Asia stocks mixed on China property worries, Fed; Sony sinks

Asian shares were mixed on Thursday as slowing property prices in China offset relief over the U.S. Federal Reserve's accomodative policy stance.

Chinese new home prices rose just 0.5 percent on year in August, compared with July's 2.5 percent rise, according to the National Bureau of Statistics. On a monthly basis, prices posted their fourth consecutive decline, exacerbating worries about a correction in the real-estate market on the back of declining sales and a glut of supply.

Meanwhile, U.S. investors cheered Fed chair Janet Yellen's decision to keep language that said interest rates would rise "a considerable time" after the monthly bond-buying program ended, sending the Dow to a record high overnight. Most noticeably, the Fed also projected a faster pace of rate hikes. For the end of 2015, the median forecast was 1.375 percent versus 1.125 percent in June.

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"A very muddled picture has been created from the language in the statement. Growth has lowered, the unemployment rate is improving, inflation is stagnating and rates are rising; it is the final point the currency and bond market has latched onto," said Evan Lucas, market strategist at IG, in a note.

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Nikkei 1.3% higher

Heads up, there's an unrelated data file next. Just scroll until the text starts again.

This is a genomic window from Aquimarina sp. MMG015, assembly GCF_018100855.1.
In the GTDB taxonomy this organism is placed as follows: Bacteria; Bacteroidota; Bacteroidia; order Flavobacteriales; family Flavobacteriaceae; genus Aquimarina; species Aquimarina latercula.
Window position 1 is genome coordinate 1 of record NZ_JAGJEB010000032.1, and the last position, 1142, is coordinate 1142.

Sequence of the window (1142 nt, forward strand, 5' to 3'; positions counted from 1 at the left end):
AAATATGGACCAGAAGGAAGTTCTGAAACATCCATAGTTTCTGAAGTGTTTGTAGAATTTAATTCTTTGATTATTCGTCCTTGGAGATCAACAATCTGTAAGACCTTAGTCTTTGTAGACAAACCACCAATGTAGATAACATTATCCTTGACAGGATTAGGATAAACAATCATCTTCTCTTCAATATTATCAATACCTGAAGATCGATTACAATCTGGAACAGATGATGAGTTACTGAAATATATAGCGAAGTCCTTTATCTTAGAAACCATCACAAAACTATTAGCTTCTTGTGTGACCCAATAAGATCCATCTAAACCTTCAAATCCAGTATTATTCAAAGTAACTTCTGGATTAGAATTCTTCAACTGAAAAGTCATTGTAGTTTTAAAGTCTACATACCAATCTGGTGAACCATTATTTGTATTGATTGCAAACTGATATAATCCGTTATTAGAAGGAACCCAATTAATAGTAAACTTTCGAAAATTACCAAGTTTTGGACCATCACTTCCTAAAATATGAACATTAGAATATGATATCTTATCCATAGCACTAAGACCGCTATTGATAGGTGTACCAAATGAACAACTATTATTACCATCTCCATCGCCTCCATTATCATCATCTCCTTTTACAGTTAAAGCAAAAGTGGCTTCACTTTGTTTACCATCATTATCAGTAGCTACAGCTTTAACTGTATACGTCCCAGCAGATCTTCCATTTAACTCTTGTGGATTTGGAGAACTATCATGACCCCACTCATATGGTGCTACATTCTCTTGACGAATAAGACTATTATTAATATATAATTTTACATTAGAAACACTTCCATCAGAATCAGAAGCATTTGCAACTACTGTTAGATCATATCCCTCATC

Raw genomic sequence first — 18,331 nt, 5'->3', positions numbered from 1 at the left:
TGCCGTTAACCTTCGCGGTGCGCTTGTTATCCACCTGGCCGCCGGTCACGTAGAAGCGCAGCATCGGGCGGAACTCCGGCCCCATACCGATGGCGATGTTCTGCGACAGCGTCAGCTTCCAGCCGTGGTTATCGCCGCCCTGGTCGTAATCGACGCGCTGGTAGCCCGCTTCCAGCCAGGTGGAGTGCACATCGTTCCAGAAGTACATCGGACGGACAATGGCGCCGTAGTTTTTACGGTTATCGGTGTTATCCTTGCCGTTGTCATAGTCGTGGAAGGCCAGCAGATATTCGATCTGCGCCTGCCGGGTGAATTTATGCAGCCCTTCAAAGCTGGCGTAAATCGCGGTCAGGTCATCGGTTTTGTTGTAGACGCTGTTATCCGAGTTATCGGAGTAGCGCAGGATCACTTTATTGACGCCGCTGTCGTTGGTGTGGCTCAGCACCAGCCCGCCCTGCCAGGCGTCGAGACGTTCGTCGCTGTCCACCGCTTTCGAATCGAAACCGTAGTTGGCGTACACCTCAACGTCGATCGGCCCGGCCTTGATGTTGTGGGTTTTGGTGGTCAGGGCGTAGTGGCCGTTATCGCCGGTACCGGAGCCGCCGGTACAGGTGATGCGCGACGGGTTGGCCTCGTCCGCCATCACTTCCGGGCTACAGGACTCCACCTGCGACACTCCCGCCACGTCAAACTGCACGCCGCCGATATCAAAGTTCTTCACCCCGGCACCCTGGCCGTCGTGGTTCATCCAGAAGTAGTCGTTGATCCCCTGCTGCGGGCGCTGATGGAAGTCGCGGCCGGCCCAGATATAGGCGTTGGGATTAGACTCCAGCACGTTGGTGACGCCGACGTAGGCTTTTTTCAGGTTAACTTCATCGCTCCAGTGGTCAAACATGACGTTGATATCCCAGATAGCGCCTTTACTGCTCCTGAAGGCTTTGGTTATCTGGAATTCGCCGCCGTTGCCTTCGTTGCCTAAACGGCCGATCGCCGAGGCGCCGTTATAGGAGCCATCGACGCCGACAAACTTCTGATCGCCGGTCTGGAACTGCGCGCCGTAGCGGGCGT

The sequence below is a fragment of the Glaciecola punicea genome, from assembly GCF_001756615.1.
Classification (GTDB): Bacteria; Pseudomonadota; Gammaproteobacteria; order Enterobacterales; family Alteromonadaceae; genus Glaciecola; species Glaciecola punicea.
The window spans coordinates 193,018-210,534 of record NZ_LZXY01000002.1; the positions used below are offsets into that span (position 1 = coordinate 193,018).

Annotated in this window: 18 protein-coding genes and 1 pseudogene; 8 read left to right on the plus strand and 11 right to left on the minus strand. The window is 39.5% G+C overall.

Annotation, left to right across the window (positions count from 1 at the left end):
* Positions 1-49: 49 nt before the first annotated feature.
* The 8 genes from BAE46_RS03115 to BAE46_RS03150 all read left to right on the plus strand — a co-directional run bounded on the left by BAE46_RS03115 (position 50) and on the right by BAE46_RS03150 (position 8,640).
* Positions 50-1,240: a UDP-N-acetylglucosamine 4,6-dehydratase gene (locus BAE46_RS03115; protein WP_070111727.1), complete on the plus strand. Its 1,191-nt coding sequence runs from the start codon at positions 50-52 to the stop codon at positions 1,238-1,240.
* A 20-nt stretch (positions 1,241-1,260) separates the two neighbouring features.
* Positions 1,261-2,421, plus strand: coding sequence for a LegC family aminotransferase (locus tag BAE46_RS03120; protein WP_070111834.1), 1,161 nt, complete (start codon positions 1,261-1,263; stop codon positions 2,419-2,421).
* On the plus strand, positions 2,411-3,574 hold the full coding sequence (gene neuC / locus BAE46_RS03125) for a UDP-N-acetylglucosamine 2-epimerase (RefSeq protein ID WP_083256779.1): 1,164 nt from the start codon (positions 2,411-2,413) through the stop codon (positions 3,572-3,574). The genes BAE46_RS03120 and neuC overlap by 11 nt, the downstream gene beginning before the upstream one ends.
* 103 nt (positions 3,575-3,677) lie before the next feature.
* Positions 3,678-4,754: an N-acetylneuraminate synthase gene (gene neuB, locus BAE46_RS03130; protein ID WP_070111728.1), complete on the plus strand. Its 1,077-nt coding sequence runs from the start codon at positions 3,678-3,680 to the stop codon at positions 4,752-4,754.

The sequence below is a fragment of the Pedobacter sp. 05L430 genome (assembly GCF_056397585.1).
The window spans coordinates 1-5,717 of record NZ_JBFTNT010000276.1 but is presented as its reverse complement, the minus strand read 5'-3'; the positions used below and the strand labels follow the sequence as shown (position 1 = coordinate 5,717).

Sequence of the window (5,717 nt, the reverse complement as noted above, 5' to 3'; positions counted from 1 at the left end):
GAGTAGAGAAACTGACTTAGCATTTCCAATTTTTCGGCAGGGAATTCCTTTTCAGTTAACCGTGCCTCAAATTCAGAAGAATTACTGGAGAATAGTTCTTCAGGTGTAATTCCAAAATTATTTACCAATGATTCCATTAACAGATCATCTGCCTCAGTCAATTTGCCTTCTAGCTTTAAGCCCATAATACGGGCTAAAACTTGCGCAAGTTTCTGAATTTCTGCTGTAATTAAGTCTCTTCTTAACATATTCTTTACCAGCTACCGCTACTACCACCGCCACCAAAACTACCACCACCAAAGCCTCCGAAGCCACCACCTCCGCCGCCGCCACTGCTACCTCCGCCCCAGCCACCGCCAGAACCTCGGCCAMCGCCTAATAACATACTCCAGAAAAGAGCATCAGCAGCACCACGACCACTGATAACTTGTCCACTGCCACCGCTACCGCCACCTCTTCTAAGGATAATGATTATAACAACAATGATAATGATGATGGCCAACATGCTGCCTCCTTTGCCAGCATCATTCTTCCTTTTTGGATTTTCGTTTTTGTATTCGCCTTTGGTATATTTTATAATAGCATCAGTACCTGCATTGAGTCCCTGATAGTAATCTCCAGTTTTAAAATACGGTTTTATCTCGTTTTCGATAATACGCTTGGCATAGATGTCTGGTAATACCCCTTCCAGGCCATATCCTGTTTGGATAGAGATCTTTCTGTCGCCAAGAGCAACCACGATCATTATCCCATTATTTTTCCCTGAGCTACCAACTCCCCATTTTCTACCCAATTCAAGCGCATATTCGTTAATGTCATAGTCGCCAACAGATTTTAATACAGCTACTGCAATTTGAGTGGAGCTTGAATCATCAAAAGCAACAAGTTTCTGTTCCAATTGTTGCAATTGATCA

Japan's benchmark Nikkei rose to a new eight-month high, snapping a two-day losing streak, as the yen weakened to a fresh six-year low against the dollar.

Export data released before the market open also helped to boost sentiment; exports fell by a smaller-than-expected 1.3 percent on year in August.

Sony closed nearly 9 percent lower after the electronics giant said that it expects to post a net loss of more than $2 billion this fiscal year, nearly five times larger than initially forecast.

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Shanghai gains 0.3%

Mainland shares rose for a second session but gains on the benchmark Shanghai Composite index were capped by real-estate developers following the weak August home price data. Gemdale lost 3 percent while Poly Real Estate and China Merchants Property declined nearly 1 percent each.

Investors also reacted to comments from a member of the central bank's policy committee, who said that China doesn't need strong stimulus as long as growth is within the government's range.

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Hong Kong's Hang Seng Index dropped 1 percent, giving up all of Wednesday's gains.

ASX up 0.1%

Australia's benchmark S&P ASX 200 erased earlier losses in a choppy session, rebounding from a more than two-month low and snapping a six-day losing streak.

Gold miners suffered heavy losses as bullion prices dropped to an eight-and-a-half month low. Kingsgate Consolidated slumped 3.6 percent and Alacer Gold slid over 6 percent.

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Kospi slides 0.8%

South Korean shares retreated after finishing at a two-week high in the previous session.

Hyundai Motor Group shares tumbled after the firm bid $10 billion for a plot of land in Seoul's Gangnam district. Hyundai Motor tumbled over 9 percent while Kia Motors shed 8 percent.